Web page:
Three downloadable helps to train a church know how to increase its effort to become a frequently baptizing church can be found on the IBSA Resource Center.

I encourage you to use all three of these training resources. And if your church has not yet committed to the Pioneering Spirit Challenge to go to the website and do so.

New Places

By Van Kicklighter, Associate Executive Director, Church Planting

Of the three Go New Places commitments, the first is prayer (Pray, Partner, Plant). There is no more needed, yet neglected, activity in the Christian life than prayer. While this is true of us personally, it is also true of the missionary activity we call church planting.

There are two compelling needs for prayer in church planting. The first is for us as Illinois Baptists to pray for the hundreds of places around our state where a new church is needed. I don’t understand how it works, but God is moved to open doors of opportunity in response to our praying about people who need to hear the Good News of Jesus. As we talk to the Father about lost people (prayer), He responds by giving us opportunities to share the gospel. We have 200 priority church planting needs (people and places) across the state. Would you commit to take one of these and consistently pray for the people who live there, that they will have an opportunity to hear the Gospel?

Second, we need Illinois Baptists to pray for the church planters who are already sharing the gospel and planting churches to help people grow into mature disciples of Jesus. Church planting is exciting, new, and dynamic; it is also hard, lonely, and sometimes discouraging. Church planters face spiritual opposition from the Evil One. They often work without resources. Too often, they are working alone. Even the Apostle Paul recognized the need to have people praying for him:

“Pray also for me, that the message may be given to me when I open my mouth to make known with boldness the mystery of the gospel. For this I am an ambassador in chains. Pray that I might be bold enough in Him to speak as I should” (Eph. 6:19-20 HCSB).

Will you commit to pray consistently for one of our church planters? I will be glad to help you connect with a church planter somewhere in Illinois.

Learn more at PioneeringSpirit.org

Uphill climb

Lisa Misner —  May 14, 2018

Fifty years after Martin Luther King’s death, racial unity is more dream than reality in America. But what about the church?

I am a man

Personhood and justice were the themes of a 1968 sanitation workers’ strike memorialized today by a mural in Memphis. Managing editor Meredith Flynn returned home to Memphis to learn what has developed in racial equality and unity, as the city observed the 50th anniversary of the death of Martin Luther King, Jr.

By Meredith Flynn

In 1968, striking sanitation workers carried signs in Memphis proclaiming “I Am A Man.” They marched to protest working conditions that had recently left two of their own dead. It was their protest that brought Martin Luther King, Jr. to Memphis, and to the Lorraine Motel, where he was asassinated.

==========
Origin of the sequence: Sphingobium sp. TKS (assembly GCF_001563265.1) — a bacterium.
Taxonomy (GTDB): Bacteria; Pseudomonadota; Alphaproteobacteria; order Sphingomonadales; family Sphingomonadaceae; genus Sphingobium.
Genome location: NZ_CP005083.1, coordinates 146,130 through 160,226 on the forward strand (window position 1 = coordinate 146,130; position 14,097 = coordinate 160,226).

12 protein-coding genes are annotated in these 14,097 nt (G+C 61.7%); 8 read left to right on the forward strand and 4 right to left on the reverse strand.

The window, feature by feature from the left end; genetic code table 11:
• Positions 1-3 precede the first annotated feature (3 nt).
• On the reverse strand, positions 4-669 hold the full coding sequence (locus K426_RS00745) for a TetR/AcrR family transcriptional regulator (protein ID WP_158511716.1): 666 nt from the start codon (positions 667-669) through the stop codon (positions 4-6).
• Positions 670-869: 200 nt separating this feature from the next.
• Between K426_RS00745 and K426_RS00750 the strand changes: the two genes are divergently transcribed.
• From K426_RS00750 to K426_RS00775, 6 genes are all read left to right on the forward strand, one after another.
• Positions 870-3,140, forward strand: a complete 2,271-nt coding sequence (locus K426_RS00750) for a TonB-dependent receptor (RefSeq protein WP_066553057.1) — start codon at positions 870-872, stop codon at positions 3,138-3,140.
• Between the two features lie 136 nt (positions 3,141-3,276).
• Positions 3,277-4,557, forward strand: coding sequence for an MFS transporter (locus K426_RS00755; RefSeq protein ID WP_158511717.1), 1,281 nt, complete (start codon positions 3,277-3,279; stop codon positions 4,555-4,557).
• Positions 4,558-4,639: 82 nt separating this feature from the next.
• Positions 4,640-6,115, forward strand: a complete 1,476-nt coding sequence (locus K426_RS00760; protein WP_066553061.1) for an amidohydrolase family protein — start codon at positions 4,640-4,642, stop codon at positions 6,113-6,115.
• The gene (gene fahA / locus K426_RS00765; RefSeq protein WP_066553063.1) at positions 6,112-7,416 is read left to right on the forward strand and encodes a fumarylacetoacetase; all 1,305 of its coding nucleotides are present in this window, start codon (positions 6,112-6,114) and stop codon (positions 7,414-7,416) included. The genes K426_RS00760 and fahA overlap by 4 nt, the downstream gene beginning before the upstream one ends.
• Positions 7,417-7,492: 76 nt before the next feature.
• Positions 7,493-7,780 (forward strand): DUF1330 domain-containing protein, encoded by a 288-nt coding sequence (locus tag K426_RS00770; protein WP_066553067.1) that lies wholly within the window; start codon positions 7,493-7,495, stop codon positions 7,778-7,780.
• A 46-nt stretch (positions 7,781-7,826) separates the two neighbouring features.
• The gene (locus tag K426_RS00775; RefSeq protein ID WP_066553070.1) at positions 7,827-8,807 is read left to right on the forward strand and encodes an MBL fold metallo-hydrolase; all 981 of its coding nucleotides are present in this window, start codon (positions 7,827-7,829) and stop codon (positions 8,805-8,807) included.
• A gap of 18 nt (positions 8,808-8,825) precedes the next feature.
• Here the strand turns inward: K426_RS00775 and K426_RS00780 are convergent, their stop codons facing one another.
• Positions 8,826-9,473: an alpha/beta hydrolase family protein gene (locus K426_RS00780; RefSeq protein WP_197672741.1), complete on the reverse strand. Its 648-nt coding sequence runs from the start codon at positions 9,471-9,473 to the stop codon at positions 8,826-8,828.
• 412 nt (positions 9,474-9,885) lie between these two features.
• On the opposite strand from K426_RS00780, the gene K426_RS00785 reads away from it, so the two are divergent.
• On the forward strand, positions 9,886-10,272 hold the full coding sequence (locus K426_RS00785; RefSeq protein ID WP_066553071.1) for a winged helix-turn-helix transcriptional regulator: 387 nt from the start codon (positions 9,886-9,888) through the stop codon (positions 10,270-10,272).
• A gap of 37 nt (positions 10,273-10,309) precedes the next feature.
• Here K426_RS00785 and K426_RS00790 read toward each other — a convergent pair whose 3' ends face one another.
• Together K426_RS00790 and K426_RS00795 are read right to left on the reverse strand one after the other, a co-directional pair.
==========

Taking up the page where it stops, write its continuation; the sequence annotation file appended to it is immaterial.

Fifty years later, people convened at the site to see what has happened with civil rights, and nearby, Southern Baptist leaders questioned the state of race relations and unity in the church. About 4,000 people met at the city’s convention center for MLK50, a conference on race and the church, co-sponsored by the SBC’s Ethics and Religious Liberty Commission.

The meeting featured a diverse group of speakers on an even broader list of topics: race and politics, systemic injustice, coming to terms with the past—and present. In their messages was this plea: Churches can no longer be silent on the issue of racial justice.
“We have expected you to be our greatest allies in the struggle against injustice,” Chicago pastor Charlie Dates told fellow pastors. “And we wanted you to shout it from your pulpits.”

In a letter written from jail in Birmingham, Ala., in 1963, Dr. King expressed similar disappointment with white ministers who were either opposed to the Civil Rights movement or cautious about getting too involved. King’s words for the latter are hard to read— they “have remained silent behind the anesthetizing security of stained glass windows,” he wrote.

“Often, we can fool ourselves into believing that somehow history itself will take care of problems of racial injustice,” said Russell Moore, president of the ERLC. “That somehow inevitably, these things will work themselves out.”

But they haven’t. Racially motivated violence took the lives of nine members of a black church in Charleston, S.C., in 2015. White supremacists marched in Virginia and elsewhere, just last year. While most people don’t use racial slurs or march behind the Confederate flag, Moore said, we still retreat to the places and mindsets where we’re most comfortable.

All the while, the church has the solution: the power of the gospel to redeem sinners, and to transform  brokenness. Speakers on the MLK50 stage implored pastors and Christians to work toward a radical view of unity—one that lays down personal preference and seeks to understand others, for the glory of God and for the sake of the gospel.

It starts with courageous leaders, said Kevin Smith, executive director for the Baptist Convention of Maryland/Delaware. “Nothing changes about the church in America without the pulpit changing.”